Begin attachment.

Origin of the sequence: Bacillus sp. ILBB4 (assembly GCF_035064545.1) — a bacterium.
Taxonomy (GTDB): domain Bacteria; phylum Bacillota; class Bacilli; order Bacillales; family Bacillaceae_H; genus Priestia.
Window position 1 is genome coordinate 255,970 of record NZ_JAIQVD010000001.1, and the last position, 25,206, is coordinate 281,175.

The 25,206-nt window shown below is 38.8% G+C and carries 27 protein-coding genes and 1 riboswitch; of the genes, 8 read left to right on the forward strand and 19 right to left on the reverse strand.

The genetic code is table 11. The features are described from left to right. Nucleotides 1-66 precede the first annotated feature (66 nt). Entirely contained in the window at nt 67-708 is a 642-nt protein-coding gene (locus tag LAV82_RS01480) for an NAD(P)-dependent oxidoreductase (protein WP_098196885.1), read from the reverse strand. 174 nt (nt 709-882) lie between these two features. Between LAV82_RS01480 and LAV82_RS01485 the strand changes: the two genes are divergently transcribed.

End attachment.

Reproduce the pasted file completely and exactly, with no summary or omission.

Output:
Origin of the sequence: Bacillus sp. ILBB4 (assembly GCF_035064545.1) — a bacterium.
Taxonomy (GTDB): domain Bacteria; phylum Bacillota; class Bacilli; order Bacillales; family Bacillaceae_H; genus Priestia.
Window position 1 is genome coordinate 255,970 of record NZ_JAIQVD010000001.1, and the last position, 25,206, is coordinate 281,175.

The 25,206-nt window shown below is 38.8% G+C and carries 27 protein-coding genes and 1 riboswitch; of the genes, 8 read left to right on the forward strand and 19 right to left on the reverse strand.

The genetic code is table 11. The features are described from left to right. Nucleotides 1-66 precede the first annotated feature (66 nt). Entirely contained in the window at nt 67-708 is a 642-nt protein-coding gene (locus tag LAV82_RS01480) for an NAD(P)-dependent oxidoreductase (protein WP_098196885.1), read from the reverse strand. 174 nt (nt 709-882) lie between these two features. Between LAV82_RS01480 and LAV82_RS01485 the strand changes: the two genes are divergently transcribed.